Aerating larger lawns requires a power-driven core aerator or aerator. The working parts of these machines are spoon-shaped tines or hollow tubes. As the tubes are driven into the lawn, cores of soil are removed from the ground and strewn across the lawn. Both types of tines work equally well, but the hollow tine makes a somewhat cleaner hole than the spoon type and brings up less soil. The tine size varies up to three-quarters of an inch and in depth of penetration up to 3 1/2 inches, depending on the manufacturer’s specifications. The closer tine placement removes more soil, exposes more soil surface area for water and fertilizer movement and alleviates compaction quicker than the wider tine spacing.

Aeration Cores

Penetration depth depends on soil type, soil moisture, tine diameter, and the weight and power of the aerator. Soil cores should be left on the lawn to be broken up by rainfall and traffic. If their appearance bothers you, you can speed up their disappearance by raking them into the grass.

Aerating, Seeding and Soil Amendments

After aerating is one of the best times to overseed and add soil amendments to your lawn. The holes left by the aerator are perfect microclimates for seed germination. Additional soil amendments such as calcium or compost can also be added at this time. The soil amendments will fall into the aeration holes and will be incorporated deeper into the soil profile.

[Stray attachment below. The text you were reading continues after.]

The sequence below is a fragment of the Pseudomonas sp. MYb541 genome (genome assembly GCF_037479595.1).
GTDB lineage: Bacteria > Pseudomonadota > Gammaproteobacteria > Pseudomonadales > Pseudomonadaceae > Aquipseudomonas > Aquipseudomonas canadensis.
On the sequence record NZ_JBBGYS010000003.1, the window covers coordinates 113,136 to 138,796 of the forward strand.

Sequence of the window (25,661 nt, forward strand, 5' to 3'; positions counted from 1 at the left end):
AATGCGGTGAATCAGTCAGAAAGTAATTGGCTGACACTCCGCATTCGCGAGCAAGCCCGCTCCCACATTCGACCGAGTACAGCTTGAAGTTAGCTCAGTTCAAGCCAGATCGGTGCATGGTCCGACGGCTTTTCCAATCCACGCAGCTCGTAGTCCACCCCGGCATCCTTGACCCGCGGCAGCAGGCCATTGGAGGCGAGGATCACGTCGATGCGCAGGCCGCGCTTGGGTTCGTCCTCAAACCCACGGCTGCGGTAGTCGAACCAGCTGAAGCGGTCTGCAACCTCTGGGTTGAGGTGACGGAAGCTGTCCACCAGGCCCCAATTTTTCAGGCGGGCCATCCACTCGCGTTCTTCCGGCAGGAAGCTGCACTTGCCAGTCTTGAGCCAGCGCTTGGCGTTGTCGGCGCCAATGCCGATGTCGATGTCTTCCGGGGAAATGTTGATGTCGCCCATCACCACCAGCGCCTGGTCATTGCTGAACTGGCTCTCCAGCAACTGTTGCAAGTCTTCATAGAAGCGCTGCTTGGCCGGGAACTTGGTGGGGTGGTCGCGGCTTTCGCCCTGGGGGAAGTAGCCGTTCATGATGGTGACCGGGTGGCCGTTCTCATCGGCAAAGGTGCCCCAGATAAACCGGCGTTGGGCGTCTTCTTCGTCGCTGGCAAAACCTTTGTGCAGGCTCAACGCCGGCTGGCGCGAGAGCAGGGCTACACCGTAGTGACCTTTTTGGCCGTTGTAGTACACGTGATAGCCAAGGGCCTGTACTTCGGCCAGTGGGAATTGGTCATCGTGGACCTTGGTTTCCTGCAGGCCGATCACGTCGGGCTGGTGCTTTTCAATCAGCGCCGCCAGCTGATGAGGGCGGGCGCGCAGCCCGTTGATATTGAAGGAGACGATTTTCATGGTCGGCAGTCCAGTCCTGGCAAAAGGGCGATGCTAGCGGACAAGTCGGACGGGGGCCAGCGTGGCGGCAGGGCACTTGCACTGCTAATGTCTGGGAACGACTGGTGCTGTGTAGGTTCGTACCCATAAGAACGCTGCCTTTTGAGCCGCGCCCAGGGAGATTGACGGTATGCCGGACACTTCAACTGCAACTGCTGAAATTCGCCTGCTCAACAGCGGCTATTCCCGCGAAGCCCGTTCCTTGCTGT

After Aeration

After your lawn has been aerated, continue to water and mow your lawn as normally would. The soil cores left on the turf will slowly break down within a couple of weeks after the completion of the aeration. Be sure to maintain proper soil moisture especially if any overseeding was done at the time of the aeration. It is very important to keep the seed bed moist for the best seed germination results. In the fall, depending on weather conditions this may mean watering 1-2 times per day in late August or once every 1-2 days in late September.

Annual fall core aeration should be the basis of any lawn program in Nebraska. The clay soil that is commonly found in eastern Nebraska is prone to compaction which will lead to poor water infiltration, shallow roots and poor turf quality. Adding a fall aeration to your turf program will help protect the investment you have made in your lawn.

 

 

Comments are closed.